The benefits of pool running

A few years ago, after tearing my hamstring in a race, I was unable to run for six weeks. I paid a visit to a physical therapist for treatment, who suggested I try pool running. At the time, I didn’t know much about pool running. My physical therapist, Dr. Eric Hoppe, said, “Everything about pool running duplicates running on land, with water providing equivalent resistance to arms and legs, simulating any running experience you do, from 100-metre sprint to 20-mile run.”

There are many benefits to pool running, the most common being the reduction or elimination of ground forces to reduce body impact experiences. Pool running allows a person to practice proper running mechanics and neuromuscular coordination of running in a more protected environment.

Mike Moon, an accomplished runner with 13 Boston Marathon finishes to his credit, is a certified coach at the University of British Columbia and author of the book, Deep Water Exercise for High Performance Sport. Moon has helped National Hockey League player Mattias Ohlund rehabilitate his injuries in the pool. He also helped master’s marathon runner John Moe to make the podium at Boston when he developed plantar fasciitis less than three months before the 2005 race.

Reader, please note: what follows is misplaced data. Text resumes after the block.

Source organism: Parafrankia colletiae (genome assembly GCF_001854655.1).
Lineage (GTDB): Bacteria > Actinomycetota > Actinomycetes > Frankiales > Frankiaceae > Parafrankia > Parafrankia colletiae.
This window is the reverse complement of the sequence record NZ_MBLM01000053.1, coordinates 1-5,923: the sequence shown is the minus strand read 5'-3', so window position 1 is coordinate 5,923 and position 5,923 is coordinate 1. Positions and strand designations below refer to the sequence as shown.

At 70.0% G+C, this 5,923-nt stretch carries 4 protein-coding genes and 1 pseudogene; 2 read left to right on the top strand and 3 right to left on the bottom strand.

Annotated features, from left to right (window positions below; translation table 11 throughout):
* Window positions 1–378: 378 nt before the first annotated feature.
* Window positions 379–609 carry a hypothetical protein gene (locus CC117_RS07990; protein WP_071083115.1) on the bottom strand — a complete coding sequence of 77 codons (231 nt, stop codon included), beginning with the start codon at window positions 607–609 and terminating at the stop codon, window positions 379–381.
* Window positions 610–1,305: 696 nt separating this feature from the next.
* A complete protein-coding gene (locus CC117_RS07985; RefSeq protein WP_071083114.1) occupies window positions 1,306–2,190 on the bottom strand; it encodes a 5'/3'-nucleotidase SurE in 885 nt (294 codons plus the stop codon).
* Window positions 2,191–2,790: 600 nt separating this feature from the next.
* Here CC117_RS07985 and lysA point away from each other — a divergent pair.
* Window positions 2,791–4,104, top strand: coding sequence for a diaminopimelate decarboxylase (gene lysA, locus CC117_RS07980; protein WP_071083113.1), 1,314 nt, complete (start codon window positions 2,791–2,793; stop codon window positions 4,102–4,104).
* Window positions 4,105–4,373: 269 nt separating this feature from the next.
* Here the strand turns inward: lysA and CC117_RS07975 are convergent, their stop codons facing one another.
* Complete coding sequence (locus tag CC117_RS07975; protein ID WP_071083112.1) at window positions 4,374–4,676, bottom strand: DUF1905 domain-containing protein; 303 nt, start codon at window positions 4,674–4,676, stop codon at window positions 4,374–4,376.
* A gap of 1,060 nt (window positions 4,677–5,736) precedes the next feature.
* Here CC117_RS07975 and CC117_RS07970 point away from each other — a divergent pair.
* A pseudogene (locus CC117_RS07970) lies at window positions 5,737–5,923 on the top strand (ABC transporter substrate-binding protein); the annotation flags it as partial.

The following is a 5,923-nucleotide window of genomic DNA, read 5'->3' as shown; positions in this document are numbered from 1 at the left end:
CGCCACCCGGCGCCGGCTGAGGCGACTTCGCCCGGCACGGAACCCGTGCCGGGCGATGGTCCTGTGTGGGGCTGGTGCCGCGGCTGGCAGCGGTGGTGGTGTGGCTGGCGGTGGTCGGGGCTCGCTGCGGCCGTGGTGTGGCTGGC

Pool running her way to the Olympic podium was Lynn Kanuka, who won a 1500-metre track bronze medal in 1984 at the L.A. games. Kanuka, who’d suffered a stress fracture while training, began pool running on the advice of her pioneering coach, Dr. Doug Clement, making it part of her daily regime. To this day she still water runs regularly.

She suggests, “As long as your technique copies your walking or running form. A belt or vest so that you are comfortable in the water and able to stand tall, shoulders square, arms bent at 90 degrees, forward and back in a running form, legs in a nice wide range of motion, being sure to really pull with those hamstrings and extend toward the back to complete each step.”

She adds, “I trained super hard in the water, doing the exact workouts I would have done on land: for example 10 x 400m on land would equate to basically 10 x 1min. efforts in the water, with a one minute recovery–half what it would have been on land because with the water pressure your heart rate does not rise up as high, and the recovery is quicker.”